The overall improvement in English and maths results, continuing an upward trend, was welcomed by the minister. "Compared to 1997, 101,000 more 11-year-olds are now achieving the target level for their age in English and 93,000 more in maths," said Mr Knight.
There has been a slight improvement in children's attainment in English and maths tests in England's primary schools, provisional results show. The proportion reaching the expected standard in English was 81% compared with 80% last year. In maths it was 78% against 77%, while the science score was unchanged on 88%.
2008 KEY STAGE 2 RESULTS
English: 81% (80% last year)
Maths: 78% (77%)
Science: 88% (88%)
English: 29% (34%)
Maths: 31% (32%)
Science: 44% (47%)
The results also show the proportions achieving the next level - which are down this year. The fall is most pronounced in English, with 29% reaching Level 5 compared with 34% last year. In maths it was from 32% to 31% and in science, from 47% down to 44%.
DCSF statisticians point out that comparisons with previous years are skewed by a change in the marking process this year. This involved removing the practice known as "borderlining", which involved double checking all the test scripts with marks just below the benchmark level (but not above it), to see if they warranted any extra marks. The effect is particularly significant in English, in which the marking is more subjective. See blog post which explains this here.
The figures show that the proportion of children attaining Level 4 in reading, writing, maths and science was 61%. So almost four in 10 children did not reach the expected level in all subjects.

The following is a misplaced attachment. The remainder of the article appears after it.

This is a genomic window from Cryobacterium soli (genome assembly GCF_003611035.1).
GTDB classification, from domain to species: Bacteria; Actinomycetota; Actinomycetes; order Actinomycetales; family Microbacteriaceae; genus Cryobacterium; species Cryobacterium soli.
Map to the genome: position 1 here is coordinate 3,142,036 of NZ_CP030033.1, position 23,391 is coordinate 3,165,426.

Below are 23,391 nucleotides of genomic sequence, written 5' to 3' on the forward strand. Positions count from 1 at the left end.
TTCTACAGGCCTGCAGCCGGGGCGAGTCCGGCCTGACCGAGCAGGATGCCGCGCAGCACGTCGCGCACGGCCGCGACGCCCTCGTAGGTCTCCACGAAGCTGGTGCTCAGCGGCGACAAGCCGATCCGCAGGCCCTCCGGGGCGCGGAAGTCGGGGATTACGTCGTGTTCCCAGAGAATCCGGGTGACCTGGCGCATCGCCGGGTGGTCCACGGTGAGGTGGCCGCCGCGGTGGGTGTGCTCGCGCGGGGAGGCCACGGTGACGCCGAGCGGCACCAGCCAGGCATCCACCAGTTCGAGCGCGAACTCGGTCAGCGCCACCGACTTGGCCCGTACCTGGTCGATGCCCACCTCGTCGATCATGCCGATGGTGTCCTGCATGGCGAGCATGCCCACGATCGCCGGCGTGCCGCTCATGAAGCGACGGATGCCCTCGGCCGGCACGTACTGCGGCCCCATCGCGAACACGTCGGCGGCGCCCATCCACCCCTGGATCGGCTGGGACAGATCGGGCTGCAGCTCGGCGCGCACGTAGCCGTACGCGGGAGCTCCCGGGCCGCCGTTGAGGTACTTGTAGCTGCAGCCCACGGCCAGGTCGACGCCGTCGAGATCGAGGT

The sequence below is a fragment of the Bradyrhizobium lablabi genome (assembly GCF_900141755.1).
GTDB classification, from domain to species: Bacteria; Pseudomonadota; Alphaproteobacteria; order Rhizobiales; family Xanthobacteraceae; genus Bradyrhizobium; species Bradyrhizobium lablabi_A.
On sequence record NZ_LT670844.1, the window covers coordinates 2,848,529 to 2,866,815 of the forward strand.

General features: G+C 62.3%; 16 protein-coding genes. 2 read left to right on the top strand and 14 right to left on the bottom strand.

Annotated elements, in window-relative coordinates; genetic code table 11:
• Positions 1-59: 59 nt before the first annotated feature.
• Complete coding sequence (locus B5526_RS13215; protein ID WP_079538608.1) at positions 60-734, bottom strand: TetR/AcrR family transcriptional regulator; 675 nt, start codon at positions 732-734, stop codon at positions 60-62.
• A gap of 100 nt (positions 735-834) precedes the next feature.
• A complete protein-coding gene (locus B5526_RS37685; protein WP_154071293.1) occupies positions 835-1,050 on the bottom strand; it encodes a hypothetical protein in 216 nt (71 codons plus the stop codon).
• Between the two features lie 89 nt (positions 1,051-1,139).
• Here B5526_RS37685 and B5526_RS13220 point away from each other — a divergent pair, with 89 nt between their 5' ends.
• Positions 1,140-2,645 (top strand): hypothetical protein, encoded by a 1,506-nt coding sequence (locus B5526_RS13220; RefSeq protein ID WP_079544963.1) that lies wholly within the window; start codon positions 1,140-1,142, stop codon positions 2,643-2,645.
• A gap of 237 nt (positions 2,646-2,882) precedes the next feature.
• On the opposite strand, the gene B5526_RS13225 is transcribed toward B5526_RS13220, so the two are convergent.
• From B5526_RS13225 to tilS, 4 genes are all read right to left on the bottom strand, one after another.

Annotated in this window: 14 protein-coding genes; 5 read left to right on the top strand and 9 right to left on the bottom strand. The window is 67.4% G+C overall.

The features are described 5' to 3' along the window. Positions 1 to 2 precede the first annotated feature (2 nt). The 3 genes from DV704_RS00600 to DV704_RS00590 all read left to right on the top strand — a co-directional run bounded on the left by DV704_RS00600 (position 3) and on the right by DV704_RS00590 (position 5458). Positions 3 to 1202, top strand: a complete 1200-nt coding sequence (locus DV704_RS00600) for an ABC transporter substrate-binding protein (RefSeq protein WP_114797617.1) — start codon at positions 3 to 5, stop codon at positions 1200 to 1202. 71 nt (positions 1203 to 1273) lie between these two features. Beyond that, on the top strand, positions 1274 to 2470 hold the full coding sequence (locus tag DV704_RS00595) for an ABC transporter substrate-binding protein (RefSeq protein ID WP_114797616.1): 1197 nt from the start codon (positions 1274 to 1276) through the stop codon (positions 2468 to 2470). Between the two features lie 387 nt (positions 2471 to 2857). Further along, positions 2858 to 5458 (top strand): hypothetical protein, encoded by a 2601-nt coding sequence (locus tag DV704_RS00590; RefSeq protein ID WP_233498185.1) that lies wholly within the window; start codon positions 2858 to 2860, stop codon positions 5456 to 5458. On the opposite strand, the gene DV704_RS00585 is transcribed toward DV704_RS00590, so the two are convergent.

The proportion of higher achievers in English national curriculum tests this year fell by five percentage points - from 34% in 2007 to 29%. Yet the proportion achieving this Level 5 in the reading component stayed the same, at 48%, and the proportion doing so in writing went up, from 19% to 20%.
Read more about the SATs results at:
I always find it interesting that the media always have to take a negative perspective of the results instead of praising the children for their effort and determination and the schools for their praise and encouragement.
Monday, 4 August 2008
The BBC reports that the national results from this year's delayed SATs tests for primary schools in England are set to be published on tomorrow.
The results are being issued although about 460 primary schools still do not have a complete set of marks, a month after the missed deadline. The results will show how many 11-year-olds have reached the expected level.
The government has said there is no evidence of problems with marking quality to require a delay in publication - and so is going ahead with the scheduled release of the overall national results.
Head teachers have opposed the provisional publication of results, arguing that there remain too many uncertainties about the extent of problems - either in terms of returning papers and the quality of marking. Heads have warned that as well as missing results there are other unresolved problems such as pupils wrongly marked as absent.
The latest figures for completed marking show that 98.8% of results for English, 99.2% for maths and 99.3% for science have been returned. In terms of schools, the Qualification and Curriculum Authority says there are now 2.8% of primary schools which are missing results in one subject, 0.1% of which are missing in two subjects and eight schools without any results.
The Whiteboard Blog shares ideas for using IWBs in the classroom.
Help! I'm A Busy Teacher is a blog where the writer tries to share resources and ideas to make lives easier.
Mr Warner's Blog is run by the creator of the superb Teaching Ideas and I have thoroughly enjoyed reading his informative and useful blog. One of the best blogs I have found.
Redbridge Primary ICT makes suggestions for using ICT in the classroom.
Mr Stacey has thoughts, ideas and reflections on teaching, learning and technology.
Doug Belshaw writes an interesting blog on education, technology and productivity. Worth a read.
ICT Inspirations is a very useful blog with 'reflections and notes from the pen of a primary school ICT subject leader.